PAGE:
A February Plunge: Market Commentary for Clients

“Be fearful when others are greedy. Be greedy when others are fearful.” – Warren Buffett

In the last six trading days, the Dow has plummeted more than 2,100 points, or 8% giving up year-to-date returns. The recent losses have put just a dent in the overall gains since stocks took off the beginning of November 2016.  The Dow and Nasdaq remain up nearly 40% over the last 15 months. Even with the big drops on Friday and Monday, equities are still not far from all-time highs.  When the public is used to seeing stock prices rise daily, a significant loss will create headlines.

Why is the Market Dropping?

Experts are divided on why the markets have dropped over the last week with no clear answer.  One theory is the markets are testing new Fed chair Jerome Powell.  Coincidental or not, in the first months of tenure for new Fed chairs there has been a fairly significant stock market selloff, the most famous of which was the 1987 Black Friday market crash shortly after Alan Greenspan became Fed chair.

Other experts point to rising interest rates as the reason for the market selloff. Rising interest rates can impact multiple facets of a corporation’s profits.  Rising interest rates can increase the cost of borrowing for corporations, increase inflation which increases labor costs, and increased interest rates can make lower risk bonds a more attractive investment than stocks.  All of these things are happening or on the horizon.

Finally, I believe stocks have risen too far, too fast.  They have risen in a straight line since November of 2016 which is not exactly healthy.  The markets are overdue for a 5% pull back or even a 10% correction (which we now have achieved).  A cooling-off period is a good thing bringing balance to the markets. It will make stocks cheaper and more attractive to investors, especially if the underlying companies are healthy, producing strong sales and profits.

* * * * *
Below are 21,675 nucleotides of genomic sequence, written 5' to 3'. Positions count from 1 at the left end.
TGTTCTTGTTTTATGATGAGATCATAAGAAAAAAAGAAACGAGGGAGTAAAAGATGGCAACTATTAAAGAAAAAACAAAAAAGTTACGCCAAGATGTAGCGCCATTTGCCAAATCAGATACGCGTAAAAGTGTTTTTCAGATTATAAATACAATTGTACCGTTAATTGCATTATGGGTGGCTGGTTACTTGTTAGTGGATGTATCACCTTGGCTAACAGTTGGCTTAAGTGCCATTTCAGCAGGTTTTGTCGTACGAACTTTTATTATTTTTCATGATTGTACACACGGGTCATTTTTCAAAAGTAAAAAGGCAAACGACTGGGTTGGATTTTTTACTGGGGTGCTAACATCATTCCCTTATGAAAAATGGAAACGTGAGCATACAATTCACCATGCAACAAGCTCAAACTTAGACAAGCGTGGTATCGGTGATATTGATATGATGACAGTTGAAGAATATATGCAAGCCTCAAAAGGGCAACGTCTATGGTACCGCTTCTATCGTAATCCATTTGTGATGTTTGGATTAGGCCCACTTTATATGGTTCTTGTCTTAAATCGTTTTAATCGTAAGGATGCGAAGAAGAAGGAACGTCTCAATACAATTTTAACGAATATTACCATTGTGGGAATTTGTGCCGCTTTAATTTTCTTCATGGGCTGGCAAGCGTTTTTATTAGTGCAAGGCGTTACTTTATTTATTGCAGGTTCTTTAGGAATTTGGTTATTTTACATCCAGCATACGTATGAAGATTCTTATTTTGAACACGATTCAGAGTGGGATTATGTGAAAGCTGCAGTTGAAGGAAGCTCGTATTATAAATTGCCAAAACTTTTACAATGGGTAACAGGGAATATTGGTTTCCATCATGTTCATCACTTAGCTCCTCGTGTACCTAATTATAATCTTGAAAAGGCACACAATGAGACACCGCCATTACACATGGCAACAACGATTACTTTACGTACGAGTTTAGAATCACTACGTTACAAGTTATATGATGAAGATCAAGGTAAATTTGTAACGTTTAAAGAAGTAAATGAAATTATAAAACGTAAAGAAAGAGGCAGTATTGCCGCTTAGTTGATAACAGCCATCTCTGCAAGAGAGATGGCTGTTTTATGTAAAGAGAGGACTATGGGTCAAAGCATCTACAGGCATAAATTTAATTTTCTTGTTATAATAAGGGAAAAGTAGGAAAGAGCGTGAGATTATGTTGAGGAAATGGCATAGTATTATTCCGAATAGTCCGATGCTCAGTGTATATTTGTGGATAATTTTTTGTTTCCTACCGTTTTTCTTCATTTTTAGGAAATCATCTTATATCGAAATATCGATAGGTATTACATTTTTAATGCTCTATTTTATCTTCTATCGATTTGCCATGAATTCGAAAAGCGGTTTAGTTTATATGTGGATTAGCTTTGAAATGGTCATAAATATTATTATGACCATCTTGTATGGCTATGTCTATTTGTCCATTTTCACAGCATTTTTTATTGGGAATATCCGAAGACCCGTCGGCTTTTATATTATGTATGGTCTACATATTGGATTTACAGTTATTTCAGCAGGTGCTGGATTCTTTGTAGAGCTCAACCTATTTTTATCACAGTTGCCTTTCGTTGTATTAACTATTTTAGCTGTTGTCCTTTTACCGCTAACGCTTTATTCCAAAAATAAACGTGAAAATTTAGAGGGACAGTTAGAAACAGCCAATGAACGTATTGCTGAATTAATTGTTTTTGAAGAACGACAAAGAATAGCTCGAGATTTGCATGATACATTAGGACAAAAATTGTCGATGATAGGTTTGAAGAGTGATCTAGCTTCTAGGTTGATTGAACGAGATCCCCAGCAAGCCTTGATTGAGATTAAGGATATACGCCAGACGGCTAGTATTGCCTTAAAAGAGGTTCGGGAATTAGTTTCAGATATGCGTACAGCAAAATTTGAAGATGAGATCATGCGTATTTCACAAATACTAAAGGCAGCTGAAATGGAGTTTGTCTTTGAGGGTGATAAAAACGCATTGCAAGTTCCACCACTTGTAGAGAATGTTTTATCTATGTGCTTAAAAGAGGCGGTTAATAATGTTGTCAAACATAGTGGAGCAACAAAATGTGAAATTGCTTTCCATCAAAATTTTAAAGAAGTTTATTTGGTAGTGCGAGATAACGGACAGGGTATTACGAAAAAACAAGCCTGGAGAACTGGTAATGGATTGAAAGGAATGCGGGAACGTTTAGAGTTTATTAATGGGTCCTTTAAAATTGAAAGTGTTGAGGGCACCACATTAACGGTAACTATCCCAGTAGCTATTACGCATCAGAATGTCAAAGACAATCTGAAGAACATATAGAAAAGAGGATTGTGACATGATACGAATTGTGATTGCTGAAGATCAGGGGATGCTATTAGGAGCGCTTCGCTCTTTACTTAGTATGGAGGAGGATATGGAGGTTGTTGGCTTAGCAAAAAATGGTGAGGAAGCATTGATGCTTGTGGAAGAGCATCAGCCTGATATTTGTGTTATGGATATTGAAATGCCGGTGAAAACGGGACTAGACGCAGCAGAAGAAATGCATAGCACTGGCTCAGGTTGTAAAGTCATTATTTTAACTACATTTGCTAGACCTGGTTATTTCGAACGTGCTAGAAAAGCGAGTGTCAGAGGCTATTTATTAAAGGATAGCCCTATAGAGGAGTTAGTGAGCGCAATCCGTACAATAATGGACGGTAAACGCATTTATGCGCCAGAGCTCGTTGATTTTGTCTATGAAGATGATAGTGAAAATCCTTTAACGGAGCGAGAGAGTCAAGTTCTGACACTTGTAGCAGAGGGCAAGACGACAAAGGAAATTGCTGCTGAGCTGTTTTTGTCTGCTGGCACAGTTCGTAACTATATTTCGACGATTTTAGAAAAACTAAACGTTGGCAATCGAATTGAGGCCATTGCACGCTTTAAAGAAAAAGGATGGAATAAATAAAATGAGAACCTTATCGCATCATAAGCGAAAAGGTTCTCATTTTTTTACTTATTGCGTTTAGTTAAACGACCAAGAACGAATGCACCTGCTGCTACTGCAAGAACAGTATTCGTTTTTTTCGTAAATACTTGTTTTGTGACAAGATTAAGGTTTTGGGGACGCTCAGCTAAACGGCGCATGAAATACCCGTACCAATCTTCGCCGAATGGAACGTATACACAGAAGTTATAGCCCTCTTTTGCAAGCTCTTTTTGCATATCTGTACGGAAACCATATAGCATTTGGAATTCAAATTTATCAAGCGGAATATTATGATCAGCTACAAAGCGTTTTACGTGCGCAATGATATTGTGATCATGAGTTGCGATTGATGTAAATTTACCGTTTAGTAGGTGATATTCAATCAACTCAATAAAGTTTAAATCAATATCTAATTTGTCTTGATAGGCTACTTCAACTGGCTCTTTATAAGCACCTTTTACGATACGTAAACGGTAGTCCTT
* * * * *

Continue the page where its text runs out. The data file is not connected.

Recent Historical Perspective

The stock market is amazingly resilient.  In the current bull market, which started in 2009, it is easy to forget we have seen multiple negative market events.

A stock market correction is normal. In fact, corrections are a natural and healthy part of the economic business cycle and the market cycle. Since World War II, the markets have had 76 pullbacks of 5 to 10 percent, 26 corrections of 10 to 20 percent, eight bear markets of 20 to 40 percent and three severe drops greater than 40 percent, according to Ned Davis Research. Over the long term, this averages out to about one pull-back every year. What this tells us is last year’s stock market was not normal and we are due for a correction or a “reset”.

2016 began with the worst start to begin a year in the history of the stock market.  This was followed by a huge drop in stocks in the middle of the year due to Brexit only to end with the markets up double digits by the end of the year.  There have been multiple significant pullbacks in the markets since our bull market started in 2009.

A Look Forward

With 17-year low unemployment, high consumer confidence, rising wages, growing international economies, and huge corporate tax cuts, there is no sign of a recession on the horizon.  What we are looking at is a healthy reset of the stock market. With possible uncertainty in Washington this week, the markets may continue to remain volatile until a government shutdown spectacle ends.  With a strong economy, the rest of 2018 looks promising for stocks. Over the next week, take a deep breath, understand that you are diversified according to your goals, and try not to watch cable news.

Kevin McNab

This article is written by Kevin J. McNab. Kevin is President of ACE Wealth Partners, LLC and is a CFP®, ChFC®, and CRPC®. Past performance is no guarantee of future returns. Investing involves risk and possible loss of principal capital. The views expressed in this blog post are as of the date of the posting, and are subject to change based on market and other conditions. This blog contains certain statements that may be deemed forward-looking statements. Please note that any such statements are not guarantees of any future performance and actual results or developments may differ materially from those projected. Please note that nothing in this blog post should be construed as an offer to sell or the solicitation of an offer to purchase an interest in any security or separate account. Nothing is intended to be, and you should not consider anything to be, investment, accounting, tax or legal advice. If you would like investment, accounting, tax or legal advice, you should consult with your own financial advisors, accountants, or attorneys regarding your individual circumstances and needs. No advice may be rendered by ACE Wealth Partners, LLC unless a client service agreement is in place. If you have any questions regarding this Blog Post, please Contact Us. Please read our website DISCLOSURE carefully for additional information.